Hello and welcome to another new feature here at Red Parsley! Well, kind of. As some of you may know I've taken a look at the contrasting quality of video game cover art here before, just for the Master System and PC Engine so far (at time of writing), but some games warrant some attention all on their own. One such title that's always stuck in my mind is Wetrix, the addictive isometric puzzler by John and Ste Pickford, known then as Zed Two. It was released initially just for the Nintendo 64 and received unique cover art in each of the three main territories, so it's this version I've taken a look at.
If you're not familiar with the game, there's a full review here, but in brief: it takes place on a single static screen featuring a square piece of land. Falling down onto this are various shaped pieces of land with which you need to build up walls on your cramped plot. This is because the falling items soon start including gloops of water which your land has to contain - if too much water leaks over the edge of the land, it's game over. It's an interesting idea and makes for a tricky game, and it also resulted in some memorable covers too...
North AmericaMost of my pageviews here come from the US so this will be the cover most of you are familiar with, and it's... pretty good I suppose, at least in terms of its accuracy. In fact, if you've ever played the game you might have noticed that this cover could almost be a screenshot from it. It's not, however, a particularly interesting or eye-catching piece of artwork, especially compared to the other two examples...
EuropeHooray, this is the cover we had over in Europe, and a mighty spiffy one it is too! The title looks nicer and stands out more but it's that rather startled-looking blue guy who takes centre stage. He does of course represent the falling gloops of water that feature so prominently in the game but it's still funny how endearing a coloured sphere can be once you adorn it with basic facial features! Closer inspection reveals a number of other appealing characters too, representative of various other in-game features like fire, bombs, ice blocks, mines, and pretty much everything else. If you didn't already know anything about the game, this cover wouldn't really have changed that, but it was intriguing enough that you'd want to find out.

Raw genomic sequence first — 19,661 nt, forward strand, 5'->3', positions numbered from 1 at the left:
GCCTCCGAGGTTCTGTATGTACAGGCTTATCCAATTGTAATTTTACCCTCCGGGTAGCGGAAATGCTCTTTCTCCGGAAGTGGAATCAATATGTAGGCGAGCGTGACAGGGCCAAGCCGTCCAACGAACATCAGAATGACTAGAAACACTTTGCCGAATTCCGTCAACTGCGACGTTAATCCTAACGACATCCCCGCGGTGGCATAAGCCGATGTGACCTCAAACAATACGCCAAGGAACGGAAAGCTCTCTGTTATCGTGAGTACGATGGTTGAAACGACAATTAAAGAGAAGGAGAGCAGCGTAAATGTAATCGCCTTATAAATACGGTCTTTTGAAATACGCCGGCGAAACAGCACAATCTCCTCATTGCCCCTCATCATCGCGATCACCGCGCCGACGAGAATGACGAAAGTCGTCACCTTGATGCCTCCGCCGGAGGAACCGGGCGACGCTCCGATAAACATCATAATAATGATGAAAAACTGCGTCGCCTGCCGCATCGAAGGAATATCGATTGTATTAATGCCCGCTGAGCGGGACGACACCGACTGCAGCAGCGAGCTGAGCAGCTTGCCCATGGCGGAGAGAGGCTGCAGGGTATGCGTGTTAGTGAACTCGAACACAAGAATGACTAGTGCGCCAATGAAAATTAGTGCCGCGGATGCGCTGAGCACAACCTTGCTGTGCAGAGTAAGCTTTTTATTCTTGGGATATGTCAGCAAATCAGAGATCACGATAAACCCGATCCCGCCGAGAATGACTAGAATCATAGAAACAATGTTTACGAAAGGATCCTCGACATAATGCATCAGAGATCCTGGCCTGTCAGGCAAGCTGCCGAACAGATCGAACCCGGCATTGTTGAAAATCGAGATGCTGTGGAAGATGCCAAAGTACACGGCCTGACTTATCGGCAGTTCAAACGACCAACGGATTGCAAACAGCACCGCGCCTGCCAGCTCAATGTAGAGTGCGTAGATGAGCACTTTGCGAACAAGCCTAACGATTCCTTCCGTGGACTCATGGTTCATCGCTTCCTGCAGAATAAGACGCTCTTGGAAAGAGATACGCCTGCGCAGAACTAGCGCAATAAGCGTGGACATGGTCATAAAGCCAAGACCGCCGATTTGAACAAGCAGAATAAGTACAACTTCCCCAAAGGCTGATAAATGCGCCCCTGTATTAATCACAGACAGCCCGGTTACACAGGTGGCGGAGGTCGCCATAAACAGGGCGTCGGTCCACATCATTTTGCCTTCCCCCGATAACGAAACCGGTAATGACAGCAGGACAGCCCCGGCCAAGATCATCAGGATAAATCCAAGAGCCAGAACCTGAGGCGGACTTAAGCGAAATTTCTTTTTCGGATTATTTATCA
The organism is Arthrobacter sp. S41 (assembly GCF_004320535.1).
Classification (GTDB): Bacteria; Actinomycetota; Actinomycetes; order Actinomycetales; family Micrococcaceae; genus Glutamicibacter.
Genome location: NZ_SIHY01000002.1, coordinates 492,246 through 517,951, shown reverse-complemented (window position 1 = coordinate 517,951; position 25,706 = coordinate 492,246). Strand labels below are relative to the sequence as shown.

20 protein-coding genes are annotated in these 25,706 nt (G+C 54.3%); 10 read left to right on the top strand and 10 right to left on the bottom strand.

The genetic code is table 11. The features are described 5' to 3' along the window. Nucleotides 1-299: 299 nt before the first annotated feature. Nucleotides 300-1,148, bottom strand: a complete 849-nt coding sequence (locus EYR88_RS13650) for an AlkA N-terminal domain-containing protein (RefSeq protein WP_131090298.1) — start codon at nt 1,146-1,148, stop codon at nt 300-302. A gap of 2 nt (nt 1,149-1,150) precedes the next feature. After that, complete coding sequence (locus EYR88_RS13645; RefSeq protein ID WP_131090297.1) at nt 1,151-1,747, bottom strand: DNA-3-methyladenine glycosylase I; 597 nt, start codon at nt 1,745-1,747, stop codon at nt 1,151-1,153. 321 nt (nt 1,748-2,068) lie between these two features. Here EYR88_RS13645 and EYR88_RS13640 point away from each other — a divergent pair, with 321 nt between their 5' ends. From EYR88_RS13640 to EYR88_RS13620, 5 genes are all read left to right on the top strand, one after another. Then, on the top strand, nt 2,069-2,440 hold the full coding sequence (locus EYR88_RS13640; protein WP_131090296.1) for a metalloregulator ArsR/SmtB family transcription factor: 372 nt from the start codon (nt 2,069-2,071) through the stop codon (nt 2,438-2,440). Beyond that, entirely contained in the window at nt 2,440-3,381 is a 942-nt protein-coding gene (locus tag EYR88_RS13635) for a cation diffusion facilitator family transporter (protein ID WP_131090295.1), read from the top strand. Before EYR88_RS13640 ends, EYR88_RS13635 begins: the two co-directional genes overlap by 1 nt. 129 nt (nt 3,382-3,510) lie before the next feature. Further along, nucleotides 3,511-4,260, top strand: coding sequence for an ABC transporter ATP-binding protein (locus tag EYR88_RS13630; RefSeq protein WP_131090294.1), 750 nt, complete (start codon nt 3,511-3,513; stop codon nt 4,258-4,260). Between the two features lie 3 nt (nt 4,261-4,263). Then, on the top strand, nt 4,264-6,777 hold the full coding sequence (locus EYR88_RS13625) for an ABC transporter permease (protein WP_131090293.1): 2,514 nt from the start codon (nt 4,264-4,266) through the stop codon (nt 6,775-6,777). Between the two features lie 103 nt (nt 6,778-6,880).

JapanI'm actually a little surprised the Japanese publisher (Imagineer) didn't just use a reworked version of the European cover given their appreciation of such amusing characters, but they instead went for a totally new design featuring all-new, and perhaps even more awesome characters to represent stuff from the game. Even the 'Rubber Ducky' looks happy this time! I'm not really sure what that sad, brown, necklace-wearing whale (or something) is supposed to represent but this is still one of those covers that would make me want to buy the game immediately, without even needing to find out anything else about it. Just look at it!
So, three very different covers for one very unique game. The best one is down to personal taste though, I suppose - do you consider a realistic representation of the game to be best or simply the most appealing piece of artwork? I'd go for the latter, unsurprisingly, which means the Japanese effort just about pips the UK example to the post, so to speak, leaving the US effort covered in dust back near the start line!
Such different approaches did make me wonder though - how much input did Messrs Pickford have into these covers? Did they design all three, or did they not even see them until they went on sale? I actually had a quick word with Ste Pickford about that very point. Here's what he had to say:
"We knew the guys doing the UK cover art as that was Ocean's internal department for that kind of thing. They got involved in the game during development and came up with the little icons for water, fire, bombs, etc., and also came up with an idea for the front end menus which we implemented on the N64. So although the UK cover art was their doing, we'd worked with them during development of the game, liked what they were coming up with, and had some conversations with them, so probably had some influence. I think what they did was great. They also came up with some great advertisements for the UK press as well. The US cover we had nothing to do with. For some reason Ocean US did their own cover artwork, which was awful, instead of using the UK stuff. Same again with Japan. Nothing to do with us, and the first we saw of it was the released game. I really like the Japanese cover though."
So there you have it. No one could blame Ste for liking the fantastic Japanese art (although it could fool some unsuspecting Westerner collectors into thinking they'd stumbled upon an obscure Japanese game) but it's good to know that both he and brother John approve of the great cover their splendid game received in its native territory. Thanks to them both for their time, check out their website here.